Djabugay: Nganydji bulmba maminga (we love and care for country)

Bama mara-nyiwul ngurral-na maying Queensland Museum MDO malim.(Six people from the Djabugay region have attended Queensland Museum MDO training in Kuranda to learn more about caring for cultural heritage collections).

“Gloved up” with rain forest sword: Russell Hobbler, Ezekiel Deshong, Jo Wills, Wilma Donahue, Dennis Hunter and Gavin Donahue at the end of the first workshop.
Image: Maria Grauner

Djabugay Aboriginal Corporations have a small collection of cultural objects. In 2019 they contacted the MDO program to find out how to catalogue and store them professionally. After successfully applying for a RADF grant from Mareeba Shire Council, the Corporation engaged Jo to run training sessions and purchase conservation materials.

Workshops were originally planned for March, but COVID 19 put everything on hold. In the interim, Jo undertook research into other collections to locate Djabugay cultural items. Thanks to Kate Wanchap from JCU and Sophie Price from MTQ for providing me with details. Cairns Museum holds a number of items, and Jo arranged for Djabugay Corporation CEO, Nicolas Mills, and Cultural Officer, Dennis Hunter, to meet Cairns Museum’s Collection Manager, Melanie Sorenson, and Manager, Suzanne Gibson. Melanie pulled out a range of artefacts and explained the process of caring for them in the museum, while Suzanne provided a brief overview of the museum displays.

As restrictions eased, workshop planning began. Two separate days of cataloguing and storage training were delivered at Nywarri Estate, just outside of Kuranda. For the first session, Jo created a cataloguing form, cataloguing kit and register to get started. Training involved object analysis and object identification, and ensuring that language names for objects were integrated into the work. The group also took digital images of objects and ensured items were numbered.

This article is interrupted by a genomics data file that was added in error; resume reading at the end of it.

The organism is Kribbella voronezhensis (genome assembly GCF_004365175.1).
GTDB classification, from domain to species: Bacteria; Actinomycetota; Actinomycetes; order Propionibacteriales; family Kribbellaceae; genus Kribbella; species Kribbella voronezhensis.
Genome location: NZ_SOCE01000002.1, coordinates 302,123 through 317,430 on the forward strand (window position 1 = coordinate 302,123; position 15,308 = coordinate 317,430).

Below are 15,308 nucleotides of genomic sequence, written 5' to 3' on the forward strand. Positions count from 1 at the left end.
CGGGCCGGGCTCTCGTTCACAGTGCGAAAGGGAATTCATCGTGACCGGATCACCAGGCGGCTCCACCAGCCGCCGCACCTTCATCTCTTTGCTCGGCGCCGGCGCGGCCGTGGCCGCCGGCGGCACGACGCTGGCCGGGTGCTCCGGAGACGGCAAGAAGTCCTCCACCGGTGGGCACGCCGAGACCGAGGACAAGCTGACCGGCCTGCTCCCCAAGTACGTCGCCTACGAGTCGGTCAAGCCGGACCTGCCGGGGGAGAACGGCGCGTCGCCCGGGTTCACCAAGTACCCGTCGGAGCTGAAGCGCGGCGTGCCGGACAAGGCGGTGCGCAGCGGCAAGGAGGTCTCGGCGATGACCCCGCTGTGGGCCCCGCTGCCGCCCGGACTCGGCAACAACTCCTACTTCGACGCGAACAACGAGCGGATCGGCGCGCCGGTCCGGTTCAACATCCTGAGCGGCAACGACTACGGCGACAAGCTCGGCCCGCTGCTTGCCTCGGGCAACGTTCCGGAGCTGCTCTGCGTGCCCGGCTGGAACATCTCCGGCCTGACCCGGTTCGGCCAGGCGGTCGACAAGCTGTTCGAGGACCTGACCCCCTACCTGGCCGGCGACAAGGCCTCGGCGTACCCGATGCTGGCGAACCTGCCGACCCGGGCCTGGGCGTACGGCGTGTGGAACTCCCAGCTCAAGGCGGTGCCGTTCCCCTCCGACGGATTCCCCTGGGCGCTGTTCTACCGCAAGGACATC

Participants practice cataloguing materials during the first workshop. Image: Jo Wills.

The second session continued with hands on cataloguing but also introduced preventative conservation and storage. The funding allowed us to purchase industry standard conservation materials and begin the process of housing the items appropriately. The group worked together to ensure they understood each of the steps required in cataloguing, including taking measurements and photographing the objects. Djabugay’s language dictionary has been included in the cataloguing kit as an essential reference for the cataloguing work. As they worked on objects, participants taught Jo the specific names and words for certain materials and items.

Cataloguing work will now continue for the rest of the collection. Plans to create a database for the information will also ensure it is accessible and preserved.

Thanks to Dennis Hunter for the Djabugay translation, and Nicolas Mills for the additional images.

“The Regional Arts Development Fund is a partnership between the Queensland Government and Mareeba Shire Council to support local arts and culture in regional Queensland.”

Posted on 30 November 2020, in Jo's Diary, Uncategorized and tagged , , , , . Bookmark the permalink. Leave a comment.

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